12. Ok, Let’s focus in more on Sydney. How about the cost of living in Sydney? How does it compare to back home? Do you have any money saving tips for expats that have just moved to Sydney?

    When I first visited Sydney in 1997, it was so cheap. Partly as the exchange rate was great, partly as they had not introduced GST at that point and partly as it was before the Sydney Olympics, so it had not yet exploded on the world map. It is a very different story now of course, and in many ways I think Sydney is more expensive than London! Wages are higher here though, so it does even out I overall.Public transport is cheaper here, but domestic flights are more expensive. Books and CDs are more expensive here, but iTunes and Book Depository help with that. Travel insurance is much cheaper than the UK, but many credit cards include it for free. Clothes are also more expensive here, but that is changing as more European stores open in Sydney, such as H&M, Zara, and (hopefully soon, I’ve been reliably told, M&S)! House prices are ridiculous here, and getting on the property ladder is getting harder and harder (though apparently prices are going down slightly now).

    Having said all of that, Sydney Concierge prides itself on knowing all of the deals in Sydney. And I am not talking about Groupon. Follow our Facebook page to find out where to get discounted tickets, as well as restaurant reviews and the top events in town.

    Here are just a few of the promotions and places that we promote to our followers:

    • 3-course lunch at a 3-hatted restaurant for under $50;
    • Seafood buffet with unlimited champagne and cocktails for only $79;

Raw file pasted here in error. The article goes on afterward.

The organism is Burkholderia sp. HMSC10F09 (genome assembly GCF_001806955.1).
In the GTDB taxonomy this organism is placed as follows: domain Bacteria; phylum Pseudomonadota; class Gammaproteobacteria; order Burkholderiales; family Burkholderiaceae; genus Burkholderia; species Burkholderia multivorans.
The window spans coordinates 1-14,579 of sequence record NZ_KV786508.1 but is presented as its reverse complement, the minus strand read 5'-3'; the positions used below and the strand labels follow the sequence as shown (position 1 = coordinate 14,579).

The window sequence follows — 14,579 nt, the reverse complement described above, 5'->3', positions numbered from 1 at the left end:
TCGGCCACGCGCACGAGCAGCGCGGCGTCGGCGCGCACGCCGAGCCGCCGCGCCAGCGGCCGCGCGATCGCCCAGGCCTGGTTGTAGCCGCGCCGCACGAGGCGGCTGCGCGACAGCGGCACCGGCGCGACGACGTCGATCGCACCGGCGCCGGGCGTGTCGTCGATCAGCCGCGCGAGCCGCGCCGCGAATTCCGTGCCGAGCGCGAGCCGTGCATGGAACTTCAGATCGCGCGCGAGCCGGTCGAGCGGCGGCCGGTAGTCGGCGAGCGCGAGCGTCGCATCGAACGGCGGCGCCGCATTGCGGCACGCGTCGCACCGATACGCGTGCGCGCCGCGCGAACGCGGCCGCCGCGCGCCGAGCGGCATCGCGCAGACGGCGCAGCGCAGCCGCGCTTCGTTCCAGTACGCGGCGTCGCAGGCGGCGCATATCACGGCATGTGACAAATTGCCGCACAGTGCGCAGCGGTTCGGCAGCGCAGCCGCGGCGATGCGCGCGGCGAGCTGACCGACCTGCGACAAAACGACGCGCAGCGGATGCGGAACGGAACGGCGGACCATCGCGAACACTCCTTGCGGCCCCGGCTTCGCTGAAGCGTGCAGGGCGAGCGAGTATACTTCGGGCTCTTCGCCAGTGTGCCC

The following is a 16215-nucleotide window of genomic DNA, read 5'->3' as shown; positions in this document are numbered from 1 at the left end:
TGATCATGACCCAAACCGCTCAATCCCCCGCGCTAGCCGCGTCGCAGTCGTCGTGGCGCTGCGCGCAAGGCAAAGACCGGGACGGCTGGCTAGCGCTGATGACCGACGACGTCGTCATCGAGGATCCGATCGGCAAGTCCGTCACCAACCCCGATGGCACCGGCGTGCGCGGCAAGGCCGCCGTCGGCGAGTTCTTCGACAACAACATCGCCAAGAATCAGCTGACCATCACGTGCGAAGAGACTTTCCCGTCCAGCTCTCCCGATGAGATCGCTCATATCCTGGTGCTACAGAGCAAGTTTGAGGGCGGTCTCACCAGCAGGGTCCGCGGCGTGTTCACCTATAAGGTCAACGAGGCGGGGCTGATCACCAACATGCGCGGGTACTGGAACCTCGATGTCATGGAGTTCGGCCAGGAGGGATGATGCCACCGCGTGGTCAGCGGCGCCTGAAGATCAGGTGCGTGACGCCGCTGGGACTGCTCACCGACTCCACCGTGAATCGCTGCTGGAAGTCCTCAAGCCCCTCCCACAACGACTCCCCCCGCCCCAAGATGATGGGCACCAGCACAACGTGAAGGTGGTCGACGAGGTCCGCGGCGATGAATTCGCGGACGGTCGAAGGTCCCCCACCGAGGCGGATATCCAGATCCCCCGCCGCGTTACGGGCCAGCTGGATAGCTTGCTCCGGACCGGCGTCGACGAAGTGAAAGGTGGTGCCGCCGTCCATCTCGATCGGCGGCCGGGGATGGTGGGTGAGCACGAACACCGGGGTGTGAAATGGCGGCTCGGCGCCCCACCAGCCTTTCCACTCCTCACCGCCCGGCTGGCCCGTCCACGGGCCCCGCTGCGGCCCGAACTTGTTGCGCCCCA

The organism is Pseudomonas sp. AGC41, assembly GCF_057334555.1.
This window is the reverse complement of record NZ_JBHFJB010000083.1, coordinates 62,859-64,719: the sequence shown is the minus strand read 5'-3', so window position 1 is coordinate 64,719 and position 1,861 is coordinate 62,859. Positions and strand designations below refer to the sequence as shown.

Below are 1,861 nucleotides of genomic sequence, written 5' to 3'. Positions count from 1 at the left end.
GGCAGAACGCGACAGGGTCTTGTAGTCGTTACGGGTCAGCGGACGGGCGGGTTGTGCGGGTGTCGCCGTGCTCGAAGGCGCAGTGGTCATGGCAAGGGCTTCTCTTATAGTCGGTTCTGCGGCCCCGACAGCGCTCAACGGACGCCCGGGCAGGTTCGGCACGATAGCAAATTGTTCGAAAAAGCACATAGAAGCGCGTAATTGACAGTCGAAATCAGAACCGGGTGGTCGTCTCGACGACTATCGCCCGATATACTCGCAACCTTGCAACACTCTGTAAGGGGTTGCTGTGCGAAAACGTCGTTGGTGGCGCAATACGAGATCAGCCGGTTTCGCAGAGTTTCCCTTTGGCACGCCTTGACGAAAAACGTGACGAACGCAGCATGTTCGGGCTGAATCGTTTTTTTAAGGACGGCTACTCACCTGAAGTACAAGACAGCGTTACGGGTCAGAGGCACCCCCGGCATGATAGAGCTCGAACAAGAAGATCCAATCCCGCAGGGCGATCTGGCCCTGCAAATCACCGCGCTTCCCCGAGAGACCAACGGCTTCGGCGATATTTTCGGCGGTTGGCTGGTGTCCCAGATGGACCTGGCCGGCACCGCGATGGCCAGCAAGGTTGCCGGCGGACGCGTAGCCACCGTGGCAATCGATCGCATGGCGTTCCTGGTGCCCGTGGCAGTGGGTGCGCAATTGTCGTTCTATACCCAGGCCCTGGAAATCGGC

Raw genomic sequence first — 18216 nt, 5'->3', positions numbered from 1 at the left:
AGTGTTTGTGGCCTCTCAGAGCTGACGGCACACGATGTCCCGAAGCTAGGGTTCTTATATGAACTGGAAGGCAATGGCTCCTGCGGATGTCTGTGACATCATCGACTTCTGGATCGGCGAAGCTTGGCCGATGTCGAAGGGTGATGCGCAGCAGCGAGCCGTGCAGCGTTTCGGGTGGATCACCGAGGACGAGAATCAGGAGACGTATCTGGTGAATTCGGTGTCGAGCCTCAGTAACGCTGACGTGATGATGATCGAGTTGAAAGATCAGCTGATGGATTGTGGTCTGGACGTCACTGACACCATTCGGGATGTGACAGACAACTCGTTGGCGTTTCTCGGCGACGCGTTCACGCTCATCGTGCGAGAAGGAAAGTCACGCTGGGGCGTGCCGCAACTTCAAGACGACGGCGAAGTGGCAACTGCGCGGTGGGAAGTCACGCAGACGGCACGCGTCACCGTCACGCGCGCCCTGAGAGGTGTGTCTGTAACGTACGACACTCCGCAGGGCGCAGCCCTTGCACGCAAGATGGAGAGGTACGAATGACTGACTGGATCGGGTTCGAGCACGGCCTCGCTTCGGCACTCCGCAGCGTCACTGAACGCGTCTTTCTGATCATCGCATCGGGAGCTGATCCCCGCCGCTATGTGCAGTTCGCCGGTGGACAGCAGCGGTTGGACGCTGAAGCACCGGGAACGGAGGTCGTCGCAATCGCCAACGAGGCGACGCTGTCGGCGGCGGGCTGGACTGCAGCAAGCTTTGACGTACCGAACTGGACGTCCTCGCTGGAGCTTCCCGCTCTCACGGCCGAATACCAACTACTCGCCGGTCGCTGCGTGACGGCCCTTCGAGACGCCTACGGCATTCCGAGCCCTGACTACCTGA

• The best hidden restaurant near Sydney;
    • ‘Michelin’ restaurants in Sydney;
    • Gold Class movie tickets from just $26 (rrp $41 each);
    • Magnums of Chandon in a harbourside bar for only $99;
    • A restaurant with 360 degree views of Sydney’s stunning harbour;
    • 20% off Sydney Opera House Tours;
    • Receive your age % off all food and drink, for a month after your birthday, at one of Sydney’s best Japanese restaurants!

    Watch out for my next blog post, ‘How to Live a Champagne Lifestyle on a Beer Budget’ in Sydney!

  13. What are your most often recommended suburbs in Sydney for new expats?

    When I first moved here, I wanted to live a short walk from a beach and be able to travel to work by ferry. This leaves just a handful of suburbs, in particular Manly, Rose Bay and Watsons Bay. Having looked at all of those places, plus Balmain which has the ferry but not the beach, I chose Coogee in the end. I had lived there in 2000 so knew it quite well, it has a holiday atmosphere (even for the locals) and lovely beach. After Coogee, I lived in Clovelly for over 5 years, which I still miss…especially snorkeling with the Blue Groper! All of these suburbs are great and I think the Eastern Suburbs or the Northern Beaches are the most popular with expats, as the beach is one of the main reasons a most of us move here.However, just over a year ago I moved in with my boyfriend, who has lived in the Inner West for over 20 years! We lived in Glebe for a year, and just before Christmas we moved to Leichhardt. Both are lovely, but no, I don’t get to the beach as much as I would like to. Having said that, I don’t get much time too anyway.

    I would definitely recommend living as centrally as you can, so that you can explore as much as of Sydney as possible. Which suburb to live in though really depends on your budget, if you have children, friends living here already, would like a pool or backyard etc though. Here at Sydney Concierge, we help our clients decided on the best suburb for them, based on their individual criteria.
  14. What suburb in Sydney do you think is most overlooked? What do you think that is?